twogalsandabook: Have you written any other books? If so, would you care to share about them?

Ariella Cohen: I wrote a few early novels that are best left on my hard drive! Some short fiction was published, both in print and e-book, and I’d recommend short story writing to anyone contemplating a novel. It’s a good way to get your feet wet and publication turnaround times are short.

twogalsandabook:  Are you working on anything now? Can we expect to see anything in the near future?

Ariella Cohen: I’m working on a Young Adult novel set partly in Famine-era Ireland and partly in modern-day Maine. I’ve set up a companion blog for it at: https://ariellaabruzzi.wordpress.com/
This project has entailed a LOT of research.

I’m also working on an historical series set against the backdrop of Yorkist London’s merchant guilds. I’m a member of the UK’s Richard III Society and this project’s been in research mode for years.

twogalsandabook:  Has a trailer been made for “Sweet Breath of Memory”?

Ariella Cohen: Not yet!

twogalsandabook:  Have you considered trying your hand at poetry? (You see quite eloquent and skilled with words and imagery!)

Ariella Cohen: I wrote some poetry when I was younger but it probably wasn’t that good. I think poetry, like humor, is some of the toughest stuff to write!

twogalsandabook: If you were to write an autobiography, what would you call it?

Ariella Cohen: Humm, probably, “Loyalty Binds Me”. A nod to Richard III and it pretty much sums up my life thus far.

twogalsandabook: If “Sweet Breath of Memory” were made into a t.v. series or movie, who can you imagine as playing the main characters?

Ariella Cohen: How about…
Protagonist Cate – Drew Barrymore or Emily Blunt;

 


Father Sullivan – Alan Alda;


Town matriarch Beatrice – Helen Mirren;


Italian grocery owner Sheila – Sandra Bullock


Diner owner Gaby – Cate Blanchett


Motorcycle riding mechanic MaryLou – Katey Sagal

twogalsandabook:  Are there any social media platforms where readers could connect with you?

Ariella Cohen: I tend to only keep up with Twitter.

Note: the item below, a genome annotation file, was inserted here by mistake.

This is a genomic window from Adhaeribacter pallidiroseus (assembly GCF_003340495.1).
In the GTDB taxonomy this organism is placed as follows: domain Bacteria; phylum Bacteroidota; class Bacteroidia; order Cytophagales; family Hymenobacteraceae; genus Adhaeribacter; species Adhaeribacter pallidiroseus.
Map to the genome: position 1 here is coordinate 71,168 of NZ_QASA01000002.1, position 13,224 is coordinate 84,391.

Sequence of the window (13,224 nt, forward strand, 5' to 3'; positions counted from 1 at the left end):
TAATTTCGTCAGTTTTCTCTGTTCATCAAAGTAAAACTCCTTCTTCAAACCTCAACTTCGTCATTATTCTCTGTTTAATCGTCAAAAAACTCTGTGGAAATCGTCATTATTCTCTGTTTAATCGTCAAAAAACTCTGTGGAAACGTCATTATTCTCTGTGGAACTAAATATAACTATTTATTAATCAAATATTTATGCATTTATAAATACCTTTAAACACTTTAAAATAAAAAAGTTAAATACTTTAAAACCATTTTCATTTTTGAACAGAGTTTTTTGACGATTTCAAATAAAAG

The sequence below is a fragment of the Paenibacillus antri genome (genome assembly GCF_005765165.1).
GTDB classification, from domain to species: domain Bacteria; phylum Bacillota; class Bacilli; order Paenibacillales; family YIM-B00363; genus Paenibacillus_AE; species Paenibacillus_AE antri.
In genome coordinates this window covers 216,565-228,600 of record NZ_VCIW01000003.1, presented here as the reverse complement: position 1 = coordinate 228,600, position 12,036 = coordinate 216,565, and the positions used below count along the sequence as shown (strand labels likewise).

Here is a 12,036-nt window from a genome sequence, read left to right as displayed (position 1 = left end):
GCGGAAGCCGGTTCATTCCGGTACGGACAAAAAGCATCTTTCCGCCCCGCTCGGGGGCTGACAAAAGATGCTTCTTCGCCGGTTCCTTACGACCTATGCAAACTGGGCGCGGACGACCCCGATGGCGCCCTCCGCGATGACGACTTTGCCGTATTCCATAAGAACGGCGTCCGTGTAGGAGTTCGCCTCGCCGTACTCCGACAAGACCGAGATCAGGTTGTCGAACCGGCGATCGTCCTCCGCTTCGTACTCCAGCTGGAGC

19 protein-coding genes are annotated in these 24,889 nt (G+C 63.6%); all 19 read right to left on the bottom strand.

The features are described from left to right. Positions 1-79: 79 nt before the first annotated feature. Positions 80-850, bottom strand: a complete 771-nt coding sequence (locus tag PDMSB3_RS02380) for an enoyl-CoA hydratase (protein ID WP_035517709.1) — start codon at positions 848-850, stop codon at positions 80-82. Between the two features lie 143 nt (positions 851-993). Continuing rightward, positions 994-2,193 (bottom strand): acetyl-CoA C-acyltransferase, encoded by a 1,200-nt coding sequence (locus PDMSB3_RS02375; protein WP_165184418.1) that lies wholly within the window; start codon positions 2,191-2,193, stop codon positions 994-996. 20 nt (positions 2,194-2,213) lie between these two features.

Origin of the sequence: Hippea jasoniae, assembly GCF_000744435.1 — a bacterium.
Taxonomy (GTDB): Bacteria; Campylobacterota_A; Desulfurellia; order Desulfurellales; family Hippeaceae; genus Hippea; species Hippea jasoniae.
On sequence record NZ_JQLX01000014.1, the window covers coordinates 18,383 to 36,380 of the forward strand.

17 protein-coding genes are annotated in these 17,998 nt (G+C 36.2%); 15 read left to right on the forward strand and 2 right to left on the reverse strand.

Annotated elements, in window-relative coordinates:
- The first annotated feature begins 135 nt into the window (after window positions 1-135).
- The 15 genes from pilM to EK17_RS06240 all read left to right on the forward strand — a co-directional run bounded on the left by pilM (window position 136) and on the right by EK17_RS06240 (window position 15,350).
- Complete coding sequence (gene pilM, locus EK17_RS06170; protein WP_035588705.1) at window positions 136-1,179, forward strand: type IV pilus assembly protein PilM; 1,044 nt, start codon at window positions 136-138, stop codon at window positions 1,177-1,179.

https://twitter.com/ariella_cohen

twogalsandabook:  Is there anything else you’d like to share that we have not discussed?

Ariella Cohen: A word about the title. I stole it. From an Anne Bronte poem, actually. But it captures the transient nature of memory so perfectly. In the novel, Cate struggles to keep the life she lost in the forefront of her mind. Although it’s been only two years since the death of her husband, some memories remained as crisp as a new apple, others seemed as fragile as a moth’s wing – as fleeting as frost on a windowpane. The mutable quality of memory takes Cate by surprise and she concludes that if memories of her beloved dim with each dawn, she is somehow to blame. Her love must be flawed or her commitment lacking.
Nothing could be further from the truth.

What and how we remember isn’t a choice; if it were, we would mentally delete horrible experiences and underscore pleasant ones. We would sort the past, preserving some bits in a treasure box and shredding others. But such editing is impossible because memories answer only to themselves. Some are as fluid as water; the harder we try to grasp them, the more they seem to slip away. Others distort with perspective or become sepia-toned, abrading with age but not in the traditional sense. My Mom used to say that memories don’t respect the quarter turn of Nature’s seasons because their frosts and thaws can’t be predicted. That’s true, for the one constant is how often unbidden memories push forward, claiming center stage one day only to wait in the wings the next. And yet–